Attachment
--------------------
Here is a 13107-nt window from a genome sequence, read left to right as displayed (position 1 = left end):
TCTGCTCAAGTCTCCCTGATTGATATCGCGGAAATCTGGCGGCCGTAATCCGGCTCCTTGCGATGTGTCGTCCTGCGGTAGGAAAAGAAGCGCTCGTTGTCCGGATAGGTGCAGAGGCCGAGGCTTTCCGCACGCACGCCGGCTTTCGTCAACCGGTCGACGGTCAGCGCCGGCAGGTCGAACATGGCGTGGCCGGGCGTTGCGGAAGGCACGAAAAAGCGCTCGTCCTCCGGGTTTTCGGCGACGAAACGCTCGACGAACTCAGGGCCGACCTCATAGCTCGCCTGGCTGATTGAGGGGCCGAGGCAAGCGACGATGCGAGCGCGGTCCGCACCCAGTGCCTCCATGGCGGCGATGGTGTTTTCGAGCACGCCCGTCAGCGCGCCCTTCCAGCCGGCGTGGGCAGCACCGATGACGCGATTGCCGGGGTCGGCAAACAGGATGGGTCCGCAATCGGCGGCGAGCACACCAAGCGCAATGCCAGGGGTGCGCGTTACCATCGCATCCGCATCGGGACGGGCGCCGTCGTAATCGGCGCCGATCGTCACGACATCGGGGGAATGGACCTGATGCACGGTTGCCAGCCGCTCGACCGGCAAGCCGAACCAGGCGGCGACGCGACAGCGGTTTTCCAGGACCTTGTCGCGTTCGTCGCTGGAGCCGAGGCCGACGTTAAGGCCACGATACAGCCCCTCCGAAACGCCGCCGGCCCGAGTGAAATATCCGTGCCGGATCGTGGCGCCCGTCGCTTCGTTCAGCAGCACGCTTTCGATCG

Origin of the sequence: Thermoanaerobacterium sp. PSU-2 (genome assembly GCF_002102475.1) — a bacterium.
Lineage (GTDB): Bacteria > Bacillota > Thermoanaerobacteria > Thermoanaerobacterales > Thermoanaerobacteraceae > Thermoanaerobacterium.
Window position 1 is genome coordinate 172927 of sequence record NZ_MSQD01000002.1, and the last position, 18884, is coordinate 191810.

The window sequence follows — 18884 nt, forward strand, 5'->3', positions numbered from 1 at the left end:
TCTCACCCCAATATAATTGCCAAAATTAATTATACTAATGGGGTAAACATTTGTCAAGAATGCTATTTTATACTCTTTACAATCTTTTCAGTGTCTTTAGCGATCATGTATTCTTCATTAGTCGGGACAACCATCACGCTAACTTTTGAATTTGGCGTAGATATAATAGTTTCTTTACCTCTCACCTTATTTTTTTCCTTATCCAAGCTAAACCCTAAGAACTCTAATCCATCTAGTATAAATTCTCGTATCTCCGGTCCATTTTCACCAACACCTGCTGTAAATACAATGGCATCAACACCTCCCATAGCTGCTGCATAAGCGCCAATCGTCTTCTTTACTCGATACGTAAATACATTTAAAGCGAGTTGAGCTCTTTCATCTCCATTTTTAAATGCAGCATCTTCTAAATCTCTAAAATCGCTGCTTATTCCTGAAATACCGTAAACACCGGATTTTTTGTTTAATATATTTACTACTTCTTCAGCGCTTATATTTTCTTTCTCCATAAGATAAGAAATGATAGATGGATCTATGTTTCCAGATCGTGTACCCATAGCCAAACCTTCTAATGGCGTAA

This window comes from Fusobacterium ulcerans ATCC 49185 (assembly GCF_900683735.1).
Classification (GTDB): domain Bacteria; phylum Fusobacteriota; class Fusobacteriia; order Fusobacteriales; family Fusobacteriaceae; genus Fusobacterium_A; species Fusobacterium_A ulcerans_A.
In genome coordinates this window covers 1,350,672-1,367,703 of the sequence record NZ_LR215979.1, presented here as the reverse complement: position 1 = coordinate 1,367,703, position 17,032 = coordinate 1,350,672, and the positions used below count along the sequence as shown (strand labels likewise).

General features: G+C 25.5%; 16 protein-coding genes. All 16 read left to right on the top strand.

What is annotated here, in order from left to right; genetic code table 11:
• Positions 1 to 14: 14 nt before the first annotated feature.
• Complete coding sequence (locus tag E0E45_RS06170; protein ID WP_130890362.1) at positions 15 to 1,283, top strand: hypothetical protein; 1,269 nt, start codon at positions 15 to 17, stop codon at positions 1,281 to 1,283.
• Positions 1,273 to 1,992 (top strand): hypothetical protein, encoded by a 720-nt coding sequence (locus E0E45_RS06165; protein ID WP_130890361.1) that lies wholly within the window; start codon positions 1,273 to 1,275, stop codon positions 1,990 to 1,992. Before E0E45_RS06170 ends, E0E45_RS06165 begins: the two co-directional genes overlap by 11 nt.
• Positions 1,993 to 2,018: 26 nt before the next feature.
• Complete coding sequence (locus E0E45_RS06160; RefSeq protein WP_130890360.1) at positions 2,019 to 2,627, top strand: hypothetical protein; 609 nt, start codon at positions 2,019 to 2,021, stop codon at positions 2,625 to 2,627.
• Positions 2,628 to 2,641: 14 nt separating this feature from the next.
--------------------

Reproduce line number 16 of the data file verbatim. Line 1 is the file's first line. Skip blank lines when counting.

• Positions 1,993 to 2,018: 26 nt before the next feature.